Lately I have been listening to the audiobook of Christopher Hitchens' latest screed God Is Not Great
. Concomitant to this I've been reading reviews of the book and I've noticed a pattern in many of them. Often times the reviewers will note that Hitchens' jeremiad contains no new arguments. A rather typical example is given by Preston Jones at Christianity Today
. Here he notes the paucity of new arguments not once, but twice. Firstly he says, "But if Hitchens had anything new and persuasive to tell us, I would say so." A couple paragraphs later he reiterates, "There's no question that Hitchens makes some points well, even if the points have been made by myriad others." There is certainly nothing wrong with this observation prima facie
. After all, it's a legitimate statement about the book. However, the fact that Jones made it again is notable. It is also notable that this same observation made by others in different forms. Take as an example the review by Jeffrey Robbins over at The Huffington Post
where he posits:After all, is anyone really surprised to learn that the historic faiths are guilty of self-contradictions, that religious fanatics are prone to violence, and that all religions have a human origin? There was a time when these observations were truly radical and provocative. But between then and now a gulf of religious scholarship and critique have transpired, heightening our awareness and forcing any religious devotee not only to learn the truths of his or her tradition, but also to rethink the nature of religious truth.
Doesn't this come across as being incredibly solipsistic? What Mr. Robbins means is that he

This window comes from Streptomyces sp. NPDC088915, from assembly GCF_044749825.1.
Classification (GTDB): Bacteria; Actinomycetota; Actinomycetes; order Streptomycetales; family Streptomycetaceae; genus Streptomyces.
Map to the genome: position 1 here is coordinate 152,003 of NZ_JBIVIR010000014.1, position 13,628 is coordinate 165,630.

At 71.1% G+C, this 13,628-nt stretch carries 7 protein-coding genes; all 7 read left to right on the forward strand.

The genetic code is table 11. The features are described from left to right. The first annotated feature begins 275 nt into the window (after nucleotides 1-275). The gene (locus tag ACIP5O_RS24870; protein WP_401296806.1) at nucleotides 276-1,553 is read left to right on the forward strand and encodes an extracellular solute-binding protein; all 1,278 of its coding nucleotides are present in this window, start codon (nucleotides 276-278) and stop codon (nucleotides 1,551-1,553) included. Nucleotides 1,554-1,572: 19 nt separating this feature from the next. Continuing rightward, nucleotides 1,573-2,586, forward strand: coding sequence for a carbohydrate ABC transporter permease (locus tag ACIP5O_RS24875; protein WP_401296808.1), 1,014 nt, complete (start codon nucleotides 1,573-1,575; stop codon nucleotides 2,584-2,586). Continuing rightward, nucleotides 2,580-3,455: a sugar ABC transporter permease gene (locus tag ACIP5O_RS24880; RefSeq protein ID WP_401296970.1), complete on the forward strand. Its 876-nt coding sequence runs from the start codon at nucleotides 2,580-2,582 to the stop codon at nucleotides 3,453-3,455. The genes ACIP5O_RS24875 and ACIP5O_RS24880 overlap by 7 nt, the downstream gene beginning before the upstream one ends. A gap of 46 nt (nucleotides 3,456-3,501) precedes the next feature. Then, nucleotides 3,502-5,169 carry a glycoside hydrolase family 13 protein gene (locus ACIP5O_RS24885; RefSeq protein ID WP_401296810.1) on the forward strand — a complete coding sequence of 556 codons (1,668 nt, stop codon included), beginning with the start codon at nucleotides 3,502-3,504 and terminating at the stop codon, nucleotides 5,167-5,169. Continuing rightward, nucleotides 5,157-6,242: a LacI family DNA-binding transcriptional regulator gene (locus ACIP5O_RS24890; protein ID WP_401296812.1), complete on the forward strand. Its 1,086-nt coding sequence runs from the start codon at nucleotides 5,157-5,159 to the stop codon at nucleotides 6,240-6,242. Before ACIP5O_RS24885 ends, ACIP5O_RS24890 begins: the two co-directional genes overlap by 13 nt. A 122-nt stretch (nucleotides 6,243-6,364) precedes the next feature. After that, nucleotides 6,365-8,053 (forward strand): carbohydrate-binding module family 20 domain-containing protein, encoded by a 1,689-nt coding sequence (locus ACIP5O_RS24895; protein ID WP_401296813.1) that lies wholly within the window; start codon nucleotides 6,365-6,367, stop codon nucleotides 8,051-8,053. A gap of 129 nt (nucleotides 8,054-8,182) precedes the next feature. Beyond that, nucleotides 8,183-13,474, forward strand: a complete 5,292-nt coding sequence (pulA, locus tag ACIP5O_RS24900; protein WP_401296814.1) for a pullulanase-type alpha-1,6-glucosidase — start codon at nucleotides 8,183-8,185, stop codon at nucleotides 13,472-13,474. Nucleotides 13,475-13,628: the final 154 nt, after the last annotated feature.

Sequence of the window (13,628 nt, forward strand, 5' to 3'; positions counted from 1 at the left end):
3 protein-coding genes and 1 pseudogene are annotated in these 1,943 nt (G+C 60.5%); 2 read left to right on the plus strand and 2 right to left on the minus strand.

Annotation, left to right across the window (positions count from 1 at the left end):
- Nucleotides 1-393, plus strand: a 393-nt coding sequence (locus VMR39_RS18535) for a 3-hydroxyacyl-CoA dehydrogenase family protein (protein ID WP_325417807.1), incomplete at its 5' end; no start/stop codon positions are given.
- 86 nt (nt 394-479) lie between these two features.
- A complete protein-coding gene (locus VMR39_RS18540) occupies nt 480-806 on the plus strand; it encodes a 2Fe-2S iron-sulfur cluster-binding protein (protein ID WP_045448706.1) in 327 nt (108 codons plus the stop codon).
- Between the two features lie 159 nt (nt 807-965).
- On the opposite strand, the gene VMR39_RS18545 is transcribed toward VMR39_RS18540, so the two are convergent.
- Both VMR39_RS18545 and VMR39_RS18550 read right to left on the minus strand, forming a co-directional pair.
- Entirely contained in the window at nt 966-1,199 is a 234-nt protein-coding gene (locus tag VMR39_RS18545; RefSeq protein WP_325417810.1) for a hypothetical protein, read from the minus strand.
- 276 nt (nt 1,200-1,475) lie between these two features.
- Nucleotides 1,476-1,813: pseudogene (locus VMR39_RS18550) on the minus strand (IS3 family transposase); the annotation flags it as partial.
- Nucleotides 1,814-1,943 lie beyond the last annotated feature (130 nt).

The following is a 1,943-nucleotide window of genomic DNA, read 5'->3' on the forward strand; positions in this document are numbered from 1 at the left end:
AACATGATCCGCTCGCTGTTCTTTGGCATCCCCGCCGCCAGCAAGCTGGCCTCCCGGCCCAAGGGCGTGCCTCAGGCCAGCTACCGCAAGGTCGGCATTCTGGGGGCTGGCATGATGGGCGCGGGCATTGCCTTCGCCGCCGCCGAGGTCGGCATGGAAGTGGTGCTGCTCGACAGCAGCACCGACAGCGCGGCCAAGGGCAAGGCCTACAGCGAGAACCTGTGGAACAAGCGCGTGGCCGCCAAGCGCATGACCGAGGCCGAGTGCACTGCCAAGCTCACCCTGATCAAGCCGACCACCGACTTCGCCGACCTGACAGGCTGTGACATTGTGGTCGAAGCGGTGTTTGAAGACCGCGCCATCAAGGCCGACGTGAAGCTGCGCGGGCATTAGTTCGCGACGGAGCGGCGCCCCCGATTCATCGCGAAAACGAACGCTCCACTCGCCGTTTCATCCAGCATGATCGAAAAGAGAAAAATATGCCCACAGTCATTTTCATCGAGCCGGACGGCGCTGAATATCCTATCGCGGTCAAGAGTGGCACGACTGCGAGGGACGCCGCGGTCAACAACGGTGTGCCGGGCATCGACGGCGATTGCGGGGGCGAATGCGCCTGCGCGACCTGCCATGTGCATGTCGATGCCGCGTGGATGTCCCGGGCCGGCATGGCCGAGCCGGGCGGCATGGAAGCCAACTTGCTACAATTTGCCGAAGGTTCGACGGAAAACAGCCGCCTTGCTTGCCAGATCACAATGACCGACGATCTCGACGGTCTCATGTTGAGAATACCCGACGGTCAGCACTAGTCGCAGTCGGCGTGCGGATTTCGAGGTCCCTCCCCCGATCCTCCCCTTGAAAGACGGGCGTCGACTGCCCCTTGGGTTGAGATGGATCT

is not surprised by any of these things and that he
is already familiar with the arguments that Hitchens puts forth. But not everyone is an assistant professor of religion and philosophy. Our public schools lack comparative religion and religious criticism courses so many people would be surprised to hear what Mr. Hitchens has to say. Indeed, we teach geography and science in our schools yet, as my peripatetic friend Dan can attest to, there are Americans who think Wisconsin is a Canadian province those who fail to grasp the elementary concepts behind the changing of the seasons. Would Mr. Robbins really be surprised that there are people ignorant of the observations he mentions? Since such criticisms are not taught in schools, each generation must become aware of them. The knowledge that the historic faiths are guilty of self-contradictions, for instance, is not innate. One must learn this, one must have it demonstrated.
Hitchens' book might not resonate with Mr. Robbins right here and now but to say that everyone is as well-educated in such matters as he merely acts to inflate his own self-importance. Right now somewhere in this country there is someone coming to the realization that he or she has no faith in the supernatural. And some of these people will find themselves faithless without the benefit of having read Bertrand Russell, David Hume, Lucretius, etc. And right now a child is being born who will eventually undergo that same process and there will be a need for someone to take up the mantle for this latest generation.